– Tim Campion
    Commented Oct 8, 2018 at 23:53
  • $\begingroup$ I would be tempted to rather say that connectedness is a cohesiveness condition (perhaps in the presence of local connectedness, else one would want pro-objects or similar). $\endgroup$
    – David Roberts
    Commented Oct 8, 2018 at 23:56
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    $\begingroup$ @ToddTrimble In defence of the opening sentence, in noncommutative spaces, where the algebra comes first, people did think "connected spaces" (C$^*$-algebras whose only projections are $0$ and $1$) were pathological, and Kaplansky doubted that a simple C$^*$-algebra with no nontrivial projections could exist (they do). $\endgroup$ Commented Oct 9, 2018 at 7:00

1 Answer 1


Every contractible finite CW complex $X$ satisfies these conditions. This follows from results in Section 7.3 of HTT and Appendix A of HA: we have $Shv(X) \otimes Shv(X)=Shv(X\times X)$ since $X$ is locally compact, proper morphisms between locally compact Hausdorff spaces give proper morphisms of $\infty$-topoi (so $Shv(X)$ is compact and Hausdorff), contractible topological spaces have trivial shape (so $t^*$ is fully faithful), and CW complexes are locally of constant shape (so $t_!$ exists).

The Hilbert cube is a non-CW example.

A non-$0$-localic example is presheaves on an $\infty$-category with finite sums, or more generally any weakly contractible $\infty$-category $C$ such that $C$ and $C_{(x,y)/}$ (for all $x,y\in C$) admit coinitial functors from finite $\infty$-categories (these guarantee compactness and Hausdorfness, respectively).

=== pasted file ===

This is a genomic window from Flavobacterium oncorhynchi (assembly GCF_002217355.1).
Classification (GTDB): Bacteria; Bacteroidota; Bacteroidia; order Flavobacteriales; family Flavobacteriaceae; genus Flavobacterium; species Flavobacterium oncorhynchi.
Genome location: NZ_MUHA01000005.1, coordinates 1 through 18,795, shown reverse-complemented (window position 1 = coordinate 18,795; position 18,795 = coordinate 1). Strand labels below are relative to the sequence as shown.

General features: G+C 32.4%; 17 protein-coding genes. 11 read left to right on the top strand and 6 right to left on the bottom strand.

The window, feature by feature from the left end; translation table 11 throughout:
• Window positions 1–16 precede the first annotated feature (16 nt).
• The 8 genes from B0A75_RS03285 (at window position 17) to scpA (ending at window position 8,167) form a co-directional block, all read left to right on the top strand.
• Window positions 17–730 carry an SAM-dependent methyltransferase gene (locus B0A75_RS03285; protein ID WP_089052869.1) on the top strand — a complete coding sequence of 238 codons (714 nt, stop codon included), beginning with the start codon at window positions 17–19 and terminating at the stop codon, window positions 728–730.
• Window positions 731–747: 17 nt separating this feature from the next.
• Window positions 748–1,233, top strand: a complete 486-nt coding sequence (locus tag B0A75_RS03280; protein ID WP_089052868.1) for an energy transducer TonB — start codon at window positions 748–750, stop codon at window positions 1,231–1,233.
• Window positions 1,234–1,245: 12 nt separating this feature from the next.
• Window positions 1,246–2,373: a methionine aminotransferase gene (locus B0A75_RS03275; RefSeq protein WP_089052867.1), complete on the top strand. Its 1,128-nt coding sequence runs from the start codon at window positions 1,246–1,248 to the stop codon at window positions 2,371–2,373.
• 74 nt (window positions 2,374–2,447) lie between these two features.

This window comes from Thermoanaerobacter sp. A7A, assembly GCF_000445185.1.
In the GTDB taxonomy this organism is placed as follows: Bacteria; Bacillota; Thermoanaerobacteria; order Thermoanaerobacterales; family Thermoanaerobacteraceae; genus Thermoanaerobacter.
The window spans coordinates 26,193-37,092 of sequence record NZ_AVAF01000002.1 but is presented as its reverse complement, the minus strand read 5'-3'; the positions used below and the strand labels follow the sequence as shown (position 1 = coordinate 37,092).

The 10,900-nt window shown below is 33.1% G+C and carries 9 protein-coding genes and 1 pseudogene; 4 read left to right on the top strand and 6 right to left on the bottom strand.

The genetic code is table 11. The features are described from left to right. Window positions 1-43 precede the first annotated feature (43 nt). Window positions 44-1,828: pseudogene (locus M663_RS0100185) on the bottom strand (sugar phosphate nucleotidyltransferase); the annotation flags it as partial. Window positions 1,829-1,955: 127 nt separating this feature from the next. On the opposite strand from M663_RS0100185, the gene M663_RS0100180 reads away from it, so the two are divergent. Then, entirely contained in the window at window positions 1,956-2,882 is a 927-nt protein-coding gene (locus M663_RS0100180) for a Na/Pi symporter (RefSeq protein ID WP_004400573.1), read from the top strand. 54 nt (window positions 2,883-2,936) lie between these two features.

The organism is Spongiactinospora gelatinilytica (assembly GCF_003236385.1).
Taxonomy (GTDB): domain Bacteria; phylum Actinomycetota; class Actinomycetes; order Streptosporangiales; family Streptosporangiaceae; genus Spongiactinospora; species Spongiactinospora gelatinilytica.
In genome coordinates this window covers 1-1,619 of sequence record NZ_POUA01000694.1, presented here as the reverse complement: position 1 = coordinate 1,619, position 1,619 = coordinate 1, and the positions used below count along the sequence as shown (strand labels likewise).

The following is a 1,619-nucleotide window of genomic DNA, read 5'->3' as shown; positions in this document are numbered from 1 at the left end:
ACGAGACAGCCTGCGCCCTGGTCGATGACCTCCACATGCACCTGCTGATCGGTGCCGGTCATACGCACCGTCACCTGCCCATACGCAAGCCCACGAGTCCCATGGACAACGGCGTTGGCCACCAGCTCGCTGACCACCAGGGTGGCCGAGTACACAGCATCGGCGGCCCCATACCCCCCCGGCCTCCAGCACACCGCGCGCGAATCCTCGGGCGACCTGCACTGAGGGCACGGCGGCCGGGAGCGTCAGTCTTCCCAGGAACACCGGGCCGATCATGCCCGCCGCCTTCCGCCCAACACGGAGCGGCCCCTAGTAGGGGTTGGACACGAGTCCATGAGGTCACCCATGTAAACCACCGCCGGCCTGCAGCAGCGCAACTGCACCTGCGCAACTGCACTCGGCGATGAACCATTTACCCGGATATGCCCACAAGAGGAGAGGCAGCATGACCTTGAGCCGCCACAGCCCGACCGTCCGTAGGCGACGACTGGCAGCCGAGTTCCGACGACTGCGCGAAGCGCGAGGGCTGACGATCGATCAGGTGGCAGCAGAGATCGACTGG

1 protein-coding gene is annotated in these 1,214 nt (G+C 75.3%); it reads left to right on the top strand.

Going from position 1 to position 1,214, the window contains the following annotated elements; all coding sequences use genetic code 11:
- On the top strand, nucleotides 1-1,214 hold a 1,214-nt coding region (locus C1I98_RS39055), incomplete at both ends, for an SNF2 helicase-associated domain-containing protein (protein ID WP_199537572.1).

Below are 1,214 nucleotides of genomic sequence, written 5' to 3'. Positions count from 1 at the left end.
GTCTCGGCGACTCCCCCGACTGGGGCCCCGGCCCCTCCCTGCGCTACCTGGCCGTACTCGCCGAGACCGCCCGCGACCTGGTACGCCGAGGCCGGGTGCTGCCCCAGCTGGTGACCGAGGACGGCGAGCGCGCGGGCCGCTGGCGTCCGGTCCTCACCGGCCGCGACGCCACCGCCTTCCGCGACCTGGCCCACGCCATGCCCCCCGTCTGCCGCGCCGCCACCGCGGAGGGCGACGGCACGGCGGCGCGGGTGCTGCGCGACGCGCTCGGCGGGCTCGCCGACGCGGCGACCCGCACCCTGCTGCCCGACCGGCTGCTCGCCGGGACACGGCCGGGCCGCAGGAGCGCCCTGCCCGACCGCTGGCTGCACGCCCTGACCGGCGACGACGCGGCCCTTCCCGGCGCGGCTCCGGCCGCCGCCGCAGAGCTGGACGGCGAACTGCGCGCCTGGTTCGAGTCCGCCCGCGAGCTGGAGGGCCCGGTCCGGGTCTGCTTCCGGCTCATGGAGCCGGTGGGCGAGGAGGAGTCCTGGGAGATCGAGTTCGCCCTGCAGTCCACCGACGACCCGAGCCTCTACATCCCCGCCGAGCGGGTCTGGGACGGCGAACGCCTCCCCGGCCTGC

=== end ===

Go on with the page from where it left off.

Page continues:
• $\begingroup$ Thanks, this is greatI The last class of examples seems to show that these conditions are actually pretty mild. So maybe there's a missing condition somewhere. I'm not sure if compact Hausdorff implies "locally compact" in some sense, or at least exponentiable, so maybe I should ask for it explicitly. But every presheaf topos is exponentiable, so the last class of examples meets this criterion too (for that matter, the localic examples presumably do as well). I'm not sure if Hausdorff toposes are closed under etale covers -- maybe I should ask for all etale covers to be Hausdorff as well. $\endgroup$
    – Tim Campion
    Commented Oct 9, 2018 at 12:52
  • $\begingroup$ Maybe here's a way of sharpening the question: what's an example of a coherent, locally coherent, $\infty$-connected, locally $\infty$-connected, Hausdorff $\infty$-topos other than $Spaces$? $\endgroup$
    – Tim Campion
    Commented Oct 9, 2018 at 13:40
  • $\begingroup$ The Hilbert cube example shows that Hausdorff toposes need not be hypercomplete. Alternatively, the $\infty$-topos of parameterized spectra, or more generally of $n$-excisive functors, is Hausdorff. For it is a localization (i.e. embedded subtopos) of the pointed object classifier $Spaces^{Spaces^{fin}_\ast}$, which is Hausdorff by the criterion you give, and Hausdorff $\infty$-toposes are closed under embedded subtoposes (for the diagonal of an embedded subtopos is an equivalence, and hence proper, and "separated" (= proper diagonal) geometric morphisms are closed under composition). $\endgroup$
    – Tim Campion
    Commented Oct 9, 2018 at 14:12
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    $\begingroup$ I agree there might be some missing conditions (such as properness of diagonals for any finite ∞-category, not just discrete ones), though I don't have any intuition for what a non-0-localic continuum should be... $X$ locally compact Hausdorff does imply $Shv(X)$ exponentiable (SAG 21.1.7). It's also easy for presheaf ∞-topoi to be coherent and locally coherent, you only need finite limits in the ∞-category. I think the ∞-topoi of $n$-excisive functors are also proper so they give another family of examples. $\endgroup$ Commented Oct 9, 2018 at 15:49